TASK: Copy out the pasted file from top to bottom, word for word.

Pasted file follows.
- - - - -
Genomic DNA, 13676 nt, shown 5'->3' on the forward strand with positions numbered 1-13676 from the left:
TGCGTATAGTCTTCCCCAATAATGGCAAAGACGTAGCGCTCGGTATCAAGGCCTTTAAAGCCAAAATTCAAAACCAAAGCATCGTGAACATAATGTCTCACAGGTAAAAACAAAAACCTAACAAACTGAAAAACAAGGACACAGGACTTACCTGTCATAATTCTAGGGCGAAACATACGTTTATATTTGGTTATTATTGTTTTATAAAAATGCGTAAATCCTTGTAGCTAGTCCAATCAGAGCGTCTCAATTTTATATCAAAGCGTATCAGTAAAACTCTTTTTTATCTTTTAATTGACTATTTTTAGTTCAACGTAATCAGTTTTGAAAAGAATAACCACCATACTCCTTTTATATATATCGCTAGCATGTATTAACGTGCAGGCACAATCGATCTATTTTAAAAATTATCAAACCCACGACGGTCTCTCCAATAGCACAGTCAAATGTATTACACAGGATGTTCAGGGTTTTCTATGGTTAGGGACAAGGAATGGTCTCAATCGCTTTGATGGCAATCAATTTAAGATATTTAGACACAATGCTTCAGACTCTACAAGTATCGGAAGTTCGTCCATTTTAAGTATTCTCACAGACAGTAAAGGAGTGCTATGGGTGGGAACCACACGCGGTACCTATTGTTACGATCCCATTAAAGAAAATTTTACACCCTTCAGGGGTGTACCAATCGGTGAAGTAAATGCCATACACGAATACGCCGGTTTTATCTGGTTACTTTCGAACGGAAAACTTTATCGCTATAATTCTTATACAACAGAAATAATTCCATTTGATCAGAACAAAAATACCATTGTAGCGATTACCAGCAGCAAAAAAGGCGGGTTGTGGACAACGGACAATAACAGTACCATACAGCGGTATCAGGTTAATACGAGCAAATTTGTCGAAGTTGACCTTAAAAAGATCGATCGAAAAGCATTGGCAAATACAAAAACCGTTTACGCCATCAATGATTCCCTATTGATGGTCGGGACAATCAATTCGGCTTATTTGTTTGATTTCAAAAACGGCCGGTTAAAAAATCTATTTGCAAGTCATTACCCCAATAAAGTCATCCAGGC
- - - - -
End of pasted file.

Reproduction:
Genomic DNA, 13676 nt, shown 5'->3' on the forward strand with positions numbered 1-13676 from the left:
TGCGTATAGTCTTCCCCAATAATGGCAAAGACGTAGCGCTCGGTATCAAGGCCTTTAAAGCCAAAATTCAAAACCAAAGCATCGTGAACATAATGTCTCACAGGTAAAAACAAAAACCTAACAAACTGAAAAACAAGGACACAGGACTTACCTGTCATAATTCTAGGGCGAAACATACGTTTATATTTGGTTATTATTGTTTTATAAAAATGCGTAAATCCTTGTAGCTAGTCCAATCAGAGCGTCTCAATTTTATATCAAAGCGTATCAGTAAAACTCTTTTTTATCTTTTAATTGACTATTTTTAGTTCAACGTAATCAGTTTTGAAAAGAATAACCACCATACTCCTTTTATATATATCGCTAGCATGTATTAACGTGCAGGCACAATCGATCTATTTTAAAAATTATCAAACCCACGACGGTCTCTCCAATAGCACAGTCAAATGTATTACACAGGATGTTCAGGGTTTTCTATGGTTAGGGACAAGGAATGGTCTCAATCGCTTTGATGGCAATCAATTTAAGATATTTAGACACAATGCTTCAGACTCTACAAGTATCGGAAGTTCGTCCATTTTAAGTATTCTCACAGACAGTAAAGGAGTGCTATGGGTGGGAACCACACGCGGTACCTATTGTTACGATCCCATTAAAGAAAATTTTACACCCTTCAGGGGTGTACCAATCGGTGAAGTAAATGCCATACACGAATACGCCGGTTTTATCTGGTTACTTTCGAACGGAAAACTTTATCGCTATAATTCTTATACAACAGAAATAATTCCATTTGATCAGAACAAAAATACCATTGTAGCGATTACCAGCAGCAAAAAAGGCGGGTTGTGGACAACGGACAATAACAGTACCATACAGCGGTATCAGGTTAATACGAGCAAATTTGTCGAAGTTGACCTTAAAAAGATCGATCGAAAAGCATTGGCAAATACAAAAACCGTTTACGCCATCAATGATTCCCTATTGATGGTCGGGACAATCAATTCGGCTTATTTGTTTGATTTCAAAAACGGCCGGTTAAAAAATCTATTTGCAAGTCATTACCCCAATAAAGTCATCCAGGC